December 22, 2004
State officials announced yesterday that the number of Marylanders receiving welfare benefits continues to decline, down to 66,725 people last month. The number is the lowest since December 1963 and marks a steady decline since passage of the 1996 federal welfare reform law, according to the Maryland Department of Human Resources. In January 1995, more than 227,000 people in Maryland were receiving benefits. "The fact that we continue to reach record lows in the number of people receiving benefits demonstrates two things," said Gov. Robert L. Ehrlich Jr. in a statement.
August 6, 2001
Maryland's foreign-born population tops 530,000 - more than one Maryland resident in 10 - according to the Census Bureau's best estimate since the 1990 census. The total is up 69 percent from the 313,000 foreign-born Marylanders counted in 1990, and it exceeds the Census Bureau's most recent estimate, reported last year, by about 80,000. Maryland's foreign-born are less likely to be Latino than those in the nation as a whole and more likely to be Asian or African. Nearly half of them - about 250,000 - arrived in the United States during the 1990s.
February 4, 1991
Now that the state AIDS administration has lowered its estimate of the number of HIV-infected people in Maryland, it appears that between 16,000 and 28,000 state residents are carrying the HIV virus. That's substantially down from earlier estimates that suggested as many as 60,000 people could be infected.Unless a cure or vaccine is discovered, virtually everyone carrying the virus eventually will come down with full-blown AIDS, according to our present understanding of the disease. So the reduced figures are welcome news indeed.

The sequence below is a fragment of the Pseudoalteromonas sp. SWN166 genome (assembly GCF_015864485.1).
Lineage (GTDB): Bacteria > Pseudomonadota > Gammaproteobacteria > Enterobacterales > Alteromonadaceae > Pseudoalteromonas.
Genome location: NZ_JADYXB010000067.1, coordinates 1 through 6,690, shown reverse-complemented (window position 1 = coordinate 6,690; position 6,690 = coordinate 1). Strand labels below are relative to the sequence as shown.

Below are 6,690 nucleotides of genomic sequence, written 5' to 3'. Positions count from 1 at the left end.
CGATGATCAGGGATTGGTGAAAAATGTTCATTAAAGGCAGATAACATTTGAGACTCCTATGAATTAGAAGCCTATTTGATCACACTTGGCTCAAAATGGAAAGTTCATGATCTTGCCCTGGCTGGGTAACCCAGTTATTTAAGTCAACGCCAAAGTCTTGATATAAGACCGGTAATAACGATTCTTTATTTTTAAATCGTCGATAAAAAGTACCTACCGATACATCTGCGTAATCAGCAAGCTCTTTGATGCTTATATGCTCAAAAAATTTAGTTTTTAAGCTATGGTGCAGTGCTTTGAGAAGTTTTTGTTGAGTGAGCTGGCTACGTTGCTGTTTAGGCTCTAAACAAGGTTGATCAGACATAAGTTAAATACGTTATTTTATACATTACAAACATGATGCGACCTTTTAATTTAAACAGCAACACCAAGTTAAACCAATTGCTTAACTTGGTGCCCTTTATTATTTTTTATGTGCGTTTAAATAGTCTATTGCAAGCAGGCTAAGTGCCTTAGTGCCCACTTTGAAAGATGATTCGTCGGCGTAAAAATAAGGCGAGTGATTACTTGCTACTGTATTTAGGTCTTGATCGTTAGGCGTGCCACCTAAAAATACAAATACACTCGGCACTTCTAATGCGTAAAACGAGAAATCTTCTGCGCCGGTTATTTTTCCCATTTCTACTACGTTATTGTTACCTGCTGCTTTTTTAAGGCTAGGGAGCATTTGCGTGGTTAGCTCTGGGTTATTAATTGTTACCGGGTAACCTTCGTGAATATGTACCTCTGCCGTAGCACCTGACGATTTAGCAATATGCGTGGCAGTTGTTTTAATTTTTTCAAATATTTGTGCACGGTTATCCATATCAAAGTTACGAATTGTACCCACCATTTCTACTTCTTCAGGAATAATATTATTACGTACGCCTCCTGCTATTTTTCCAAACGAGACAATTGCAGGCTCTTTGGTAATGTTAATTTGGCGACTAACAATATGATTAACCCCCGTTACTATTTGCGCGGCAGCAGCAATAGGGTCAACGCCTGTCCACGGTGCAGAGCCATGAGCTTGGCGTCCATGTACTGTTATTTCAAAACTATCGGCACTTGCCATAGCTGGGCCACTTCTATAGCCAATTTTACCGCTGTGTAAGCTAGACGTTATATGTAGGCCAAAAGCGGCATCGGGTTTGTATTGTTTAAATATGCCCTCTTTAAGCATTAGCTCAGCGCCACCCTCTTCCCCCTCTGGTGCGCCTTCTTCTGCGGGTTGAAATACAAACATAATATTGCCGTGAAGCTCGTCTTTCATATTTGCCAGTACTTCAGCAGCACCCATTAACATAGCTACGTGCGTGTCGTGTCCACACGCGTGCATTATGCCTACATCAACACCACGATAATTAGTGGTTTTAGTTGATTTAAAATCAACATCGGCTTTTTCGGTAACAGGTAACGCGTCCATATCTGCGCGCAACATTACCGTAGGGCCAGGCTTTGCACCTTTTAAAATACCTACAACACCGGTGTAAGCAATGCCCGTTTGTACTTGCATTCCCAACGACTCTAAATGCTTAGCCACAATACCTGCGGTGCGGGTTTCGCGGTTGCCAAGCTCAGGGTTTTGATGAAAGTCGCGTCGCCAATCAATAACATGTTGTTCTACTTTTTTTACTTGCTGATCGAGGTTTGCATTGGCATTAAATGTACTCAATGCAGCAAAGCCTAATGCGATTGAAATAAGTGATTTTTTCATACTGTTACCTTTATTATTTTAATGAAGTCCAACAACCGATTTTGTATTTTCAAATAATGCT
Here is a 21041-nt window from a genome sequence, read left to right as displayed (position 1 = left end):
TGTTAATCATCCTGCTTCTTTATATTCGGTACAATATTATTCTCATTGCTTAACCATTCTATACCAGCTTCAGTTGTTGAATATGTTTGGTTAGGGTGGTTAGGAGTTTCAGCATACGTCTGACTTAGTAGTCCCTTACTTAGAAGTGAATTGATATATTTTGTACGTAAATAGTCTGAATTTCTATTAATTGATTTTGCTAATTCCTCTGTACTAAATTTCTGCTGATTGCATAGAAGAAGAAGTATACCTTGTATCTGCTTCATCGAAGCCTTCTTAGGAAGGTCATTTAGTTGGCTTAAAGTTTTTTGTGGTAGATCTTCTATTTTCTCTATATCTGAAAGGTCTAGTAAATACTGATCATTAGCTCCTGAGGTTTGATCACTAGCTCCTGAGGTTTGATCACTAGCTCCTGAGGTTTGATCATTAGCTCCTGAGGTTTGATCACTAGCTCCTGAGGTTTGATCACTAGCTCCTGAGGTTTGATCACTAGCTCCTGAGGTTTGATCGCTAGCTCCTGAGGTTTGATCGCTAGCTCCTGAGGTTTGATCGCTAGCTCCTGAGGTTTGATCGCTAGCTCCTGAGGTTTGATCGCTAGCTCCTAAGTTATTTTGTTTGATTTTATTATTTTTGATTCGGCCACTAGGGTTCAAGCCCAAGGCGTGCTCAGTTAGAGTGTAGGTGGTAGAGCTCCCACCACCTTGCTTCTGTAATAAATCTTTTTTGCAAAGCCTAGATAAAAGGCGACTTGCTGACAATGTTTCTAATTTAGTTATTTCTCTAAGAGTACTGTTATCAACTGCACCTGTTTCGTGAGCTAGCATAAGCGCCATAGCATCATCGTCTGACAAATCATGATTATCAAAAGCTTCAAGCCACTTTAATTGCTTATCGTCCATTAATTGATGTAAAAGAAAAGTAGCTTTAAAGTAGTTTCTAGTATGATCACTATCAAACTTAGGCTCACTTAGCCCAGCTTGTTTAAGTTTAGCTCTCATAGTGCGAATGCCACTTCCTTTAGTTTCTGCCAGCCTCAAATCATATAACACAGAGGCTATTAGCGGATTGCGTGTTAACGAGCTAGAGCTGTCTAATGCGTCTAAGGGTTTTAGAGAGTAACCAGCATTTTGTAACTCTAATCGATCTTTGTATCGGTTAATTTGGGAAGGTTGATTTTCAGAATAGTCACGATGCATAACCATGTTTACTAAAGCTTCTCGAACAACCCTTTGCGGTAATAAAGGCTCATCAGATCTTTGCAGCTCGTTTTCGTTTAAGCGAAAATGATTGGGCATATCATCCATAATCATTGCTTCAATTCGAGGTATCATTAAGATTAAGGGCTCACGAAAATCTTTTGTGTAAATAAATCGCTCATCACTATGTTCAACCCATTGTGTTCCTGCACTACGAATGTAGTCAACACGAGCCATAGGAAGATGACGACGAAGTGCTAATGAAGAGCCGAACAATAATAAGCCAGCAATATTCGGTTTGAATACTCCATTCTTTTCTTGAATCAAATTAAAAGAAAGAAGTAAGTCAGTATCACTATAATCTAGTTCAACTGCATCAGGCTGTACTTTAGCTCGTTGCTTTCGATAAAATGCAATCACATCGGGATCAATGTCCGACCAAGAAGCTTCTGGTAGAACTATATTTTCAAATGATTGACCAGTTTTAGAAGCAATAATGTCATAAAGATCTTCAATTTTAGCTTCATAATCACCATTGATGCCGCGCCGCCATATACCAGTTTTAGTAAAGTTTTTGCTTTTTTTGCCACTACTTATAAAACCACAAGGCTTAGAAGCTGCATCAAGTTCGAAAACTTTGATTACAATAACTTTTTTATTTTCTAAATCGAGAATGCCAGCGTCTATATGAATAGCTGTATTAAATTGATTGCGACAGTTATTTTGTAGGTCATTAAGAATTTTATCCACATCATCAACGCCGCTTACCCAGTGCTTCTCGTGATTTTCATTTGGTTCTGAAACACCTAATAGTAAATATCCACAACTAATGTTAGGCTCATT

May 3, 1993
The merry month of May is many things to many people in Maryland. It's the Preakness, the beginning of summer on Atlantic Ocean beaches, trekking in Western Maryland mountains. It's also Maryland Preservation Month, which is as wonderful an excuse as any to examine the enormous variety of Maryland communities.Throughout May, dozens of exhibits, tours and workshops are being held to "make the connection" between preservation and livable communities, which is the official slogan of the month.
April 30, 1999
New-car sales, a barometer of Maryland's economic health, jumped 16.3 percent last month, according to figures released yesterday by the Maryland Motor Vehicle Administration.It was the fifth consecutive month in which sales were higher than in the corresponding period of the previous year. Sales have been up in nine of the past 11 months.Showroom business was stronger last month than in any March since the MVA resumed releasing title registration figures, which equate to sales, in 1991."Business is good, there's no doubt about it," said Chuck Boyle, president of Boyle Buick Inc. in Abingdon and chairman of the Maryland New Car and Truck Dealers Association.
March 15, 2001
LET THEM EAT regulations. With apologies to Marie Antoinette, regulatory purity has become a roadblock to feeding the hungry. Rather than run afoul of federal restrictions, the Glendening administration seems determined to defend a maze of obstacles that makes it difficult to get food stamps. Let's replace unnecessary frustration with common sense. There's no excuse for hunger in a state and nation with enormous budget surpluses. If human concerns were not enough, welfare reform's success depends on maintaining food assistance to new workers who are only marginally capable of sustaining themselves as they start low-wage jobs.